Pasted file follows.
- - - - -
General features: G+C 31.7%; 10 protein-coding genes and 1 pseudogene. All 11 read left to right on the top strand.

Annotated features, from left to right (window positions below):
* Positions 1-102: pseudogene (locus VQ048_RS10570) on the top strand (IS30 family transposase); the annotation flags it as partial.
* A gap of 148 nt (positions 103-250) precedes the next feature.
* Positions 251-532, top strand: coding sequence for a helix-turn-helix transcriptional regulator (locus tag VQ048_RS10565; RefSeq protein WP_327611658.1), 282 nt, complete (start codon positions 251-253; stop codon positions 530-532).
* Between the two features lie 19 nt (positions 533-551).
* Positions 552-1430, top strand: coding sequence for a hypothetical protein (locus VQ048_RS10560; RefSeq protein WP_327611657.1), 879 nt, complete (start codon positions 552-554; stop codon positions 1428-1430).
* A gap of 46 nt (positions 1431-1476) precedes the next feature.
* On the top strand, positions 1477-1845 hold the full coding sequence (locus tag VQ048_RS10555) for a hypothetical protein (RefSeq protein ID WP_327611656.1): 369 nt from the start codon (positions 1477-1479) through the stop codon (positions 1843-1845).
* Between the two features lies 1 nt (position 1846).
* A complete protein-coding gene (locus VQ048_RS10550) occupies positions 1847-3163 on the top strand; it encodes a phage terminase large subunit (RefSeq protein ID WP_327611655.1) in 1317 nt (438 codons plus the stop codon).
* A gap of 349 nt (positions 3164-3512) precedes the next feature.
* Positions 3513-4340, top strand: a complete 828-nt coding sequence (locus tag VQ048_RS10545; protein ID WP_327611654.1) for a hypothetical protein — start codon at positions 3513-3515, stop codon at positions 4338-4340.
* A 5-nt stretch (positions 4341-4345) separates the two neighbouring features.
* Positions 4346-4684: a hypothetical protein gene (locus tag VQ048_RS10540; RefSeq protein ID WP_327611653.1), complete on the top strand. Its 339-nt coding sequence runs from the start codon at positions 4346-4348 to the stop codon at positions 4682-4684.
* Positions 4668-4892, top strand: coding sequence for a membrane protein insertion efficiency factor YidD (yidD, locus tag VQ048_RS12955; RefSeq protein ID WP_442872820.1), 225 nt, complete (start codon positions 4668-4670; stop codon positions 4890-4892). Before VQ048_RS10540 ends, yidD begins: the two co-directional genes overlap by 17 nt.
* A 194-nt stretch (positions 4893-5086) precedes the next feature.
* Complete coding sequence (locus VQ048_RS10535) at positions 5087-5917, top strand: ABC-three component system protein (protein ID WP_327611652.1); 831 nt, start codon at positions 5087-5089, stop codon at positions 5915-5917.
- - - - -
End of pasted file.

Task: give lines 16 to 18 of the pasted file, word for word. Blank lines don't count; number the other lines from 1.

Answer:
* Positions 4668-4892, top strand: coding sequence for a membrane protein insertion efficiency factor YidD (yidD, locus tag VQ048_RS12955; RefSeq protein ID WP_442872820.1), 225 nt, complete (start codon positions 4668-4670; stop codon positions 4890-4892). Before VQ048_RS10540 ends, yidD begins: the two co-directional genes overlap by 17 nt.
* A 194-nt stretch (positions 4893-5086) precedes the next feature.
* Complete coding sequence (locus VQ048_RS10535) at positions 5087-5917, top strand: ABC-three component system protein (protein ID WP_327611652.1); 831 nt, start codon at positions 5087-5089, stop codon at positions 5915-5917.